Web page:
Writers Journey: The Fine Art of Criticism part 3...

Before a writer gets into final revisions, there is usually a process of peer review.  Some writers will join a critique group.  Others will have mentors who are professionals in the field or perhaps they are on staff in some academic facility.  The first external review of a work is often the hardest part of the process.  The manuscript is not in its final stage and the people that the author invites to read it must be sensitive to that understanding. Many fledgling writers are pulled into the allure of the critique group.  It’s my opinion that a good critique group builds a solid writer for a few years, but sooner or later, the dynamic begins to shift when a writer starts coming in to their own professionally and takes on a strong professional voice and begins to kick the training wheels off their bike and ride with the pros.  Eventually you will want to find readers rather than writers when you’re looking for feedback as you evolve as an author because at the end of the day your work will be primarily in the hands of readers, not writers, and there is a distinction. There is a difficulty in navigating most critique groups in that everyone in that circle with you is not only another writer, but also usually a direct competitor.  This is an implicit dynamic that no one likes to acknowledge openly but it’s imperative that you understand this when going in to a group of other writers.  They have agendas and so do you.  The point is to push past this to give and receive a meaningful critique.  There are many good critique groups out there that get it right and most of them have rules and guidelines that help...

Writers Journey: The Fine Art of Criticism...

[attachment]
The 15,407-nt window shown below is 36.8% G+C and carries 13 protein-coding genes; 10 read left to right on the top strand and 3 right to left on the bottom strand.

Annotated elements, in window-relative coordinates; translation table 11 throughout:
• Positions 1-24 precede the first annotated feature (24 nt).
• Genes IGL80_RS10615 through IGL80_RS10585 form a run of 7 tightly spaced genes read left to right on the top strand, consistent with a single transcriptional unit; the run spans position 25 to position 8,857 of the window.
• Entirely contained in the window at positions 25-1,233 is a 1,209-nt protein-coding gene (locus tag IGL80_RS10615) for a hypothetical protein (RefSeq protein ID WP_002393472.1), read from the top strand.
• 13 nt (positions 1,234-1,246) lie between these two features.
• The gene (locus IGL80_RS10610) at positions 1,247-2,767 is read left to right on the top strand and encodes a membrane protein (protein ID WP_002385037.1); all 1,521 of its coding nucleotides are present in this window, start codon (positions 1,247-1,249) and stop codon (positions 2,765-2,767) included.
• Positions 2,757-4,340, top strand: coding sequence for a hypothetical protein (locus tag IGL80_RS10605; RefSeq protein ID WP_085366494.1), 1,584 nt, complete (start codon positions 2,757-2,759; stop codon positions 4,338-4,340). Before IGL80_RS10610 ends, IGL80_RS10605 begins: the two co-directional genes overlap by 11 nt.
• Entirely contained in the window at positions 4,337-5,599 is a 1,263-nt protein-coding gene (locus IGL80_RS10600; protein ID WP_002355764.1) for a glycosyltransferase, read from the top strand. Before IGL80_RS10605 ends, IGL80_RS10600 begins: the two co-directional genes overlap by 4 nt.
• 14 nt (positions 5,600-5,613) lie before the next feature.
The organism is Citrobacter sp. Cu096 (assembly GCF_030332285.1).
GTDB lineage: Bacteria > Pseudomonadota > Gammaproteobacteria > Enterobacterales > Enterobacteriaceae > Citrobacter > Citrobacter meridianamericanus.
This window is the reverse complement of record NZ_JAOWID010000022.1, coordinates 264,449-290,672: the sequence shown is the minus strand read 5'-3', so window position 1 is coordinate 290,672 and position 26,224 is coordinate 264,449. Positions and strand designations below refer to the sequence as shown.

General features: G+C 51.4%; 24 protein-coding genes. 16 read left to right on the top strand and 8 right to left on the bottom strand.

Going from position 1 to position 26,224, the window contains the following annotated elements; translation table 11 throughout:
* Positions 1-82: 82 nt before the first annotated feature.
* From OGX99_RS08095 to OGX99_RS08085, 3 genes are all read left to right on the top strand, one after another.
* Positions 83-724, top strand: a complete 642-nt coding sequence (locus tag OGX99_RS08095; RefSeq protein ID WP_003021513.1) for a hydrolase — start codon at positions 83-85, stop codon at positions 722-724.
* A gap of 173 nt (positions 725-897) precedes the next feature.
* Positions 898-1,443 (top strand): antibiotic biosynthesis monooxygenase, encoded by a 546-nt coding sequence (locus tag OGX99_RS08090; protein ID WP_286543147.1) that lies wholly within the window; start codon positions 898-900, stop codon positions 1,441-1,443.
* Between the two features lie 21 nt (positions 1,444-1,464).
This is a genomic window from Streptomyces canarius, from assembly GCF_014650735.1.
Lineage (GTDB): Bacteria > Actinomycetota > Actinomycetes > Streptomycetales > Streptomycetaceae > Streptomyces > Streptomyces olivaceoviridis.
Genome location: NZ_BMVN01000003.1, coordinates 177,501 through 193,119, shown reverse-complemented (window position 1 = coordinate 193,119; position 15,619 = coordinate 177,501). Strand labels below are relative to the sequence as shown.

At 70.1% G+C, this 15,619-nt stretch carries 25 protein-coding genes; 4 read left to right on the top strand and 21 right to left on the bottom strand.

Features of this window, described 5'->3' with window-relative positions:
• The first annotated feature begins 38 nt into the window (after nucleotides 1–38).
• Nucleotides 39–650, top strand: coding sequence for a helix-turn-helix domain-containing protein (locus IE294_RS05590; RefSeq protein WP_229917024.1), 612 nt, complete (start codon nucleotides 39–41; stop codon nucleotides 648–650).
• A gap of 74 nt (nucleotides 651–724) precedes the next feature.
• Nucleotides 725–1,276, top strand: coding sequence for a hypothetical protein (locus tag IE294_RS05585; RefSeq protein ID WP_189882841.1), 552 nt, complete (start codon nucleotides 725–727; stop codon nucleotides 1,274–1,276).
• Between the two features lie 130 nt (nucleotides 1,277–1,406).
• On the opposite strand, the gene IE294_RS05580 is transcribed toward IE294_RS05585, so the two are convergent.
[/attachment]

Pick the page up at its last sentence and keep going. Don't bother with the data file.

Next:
We’ll be looking at criticism for the next few weeks and I’ll be reviewing the steps within the author’s editing process, then the whole process of editorial review at and before the publishing level, as well as what happens when the critics finally assess your story or novel. The fine art of criticism begins with the author and continues in many stages through to the editorial phase of any work. There are many pitfalls along the way, and some of them are natural and occur because it is impossible to be perfectly objective about one’s own work. The closest you can get to being truly objective is to put something away long enough to absolutely forgot that you’d written it in the first place. When you pull out the manuscript and wonder what had compelled you to write this or that detail, or what possessed you to add this or that scene, then you have a good grasp on what it’s like to be on the other side as the reading audience or the editor looking over your work for the first time. This is why a lot of authors have taken years to perfect a work of art. Some, like E.M. Forster, sat on manuscripts for up to forty years and sometimes it was not by choice. But the time to perfect the manuscript, to age with your piece, is nevertheless valuable. What a writer looks for in tightening up a draft is manifold really. At the start, the most important factor in your drafts is to take the large view and work to the small view. This is why it’s vital to just keep putting down pages daily and building up the material you have to work with. As a writer, we’re one...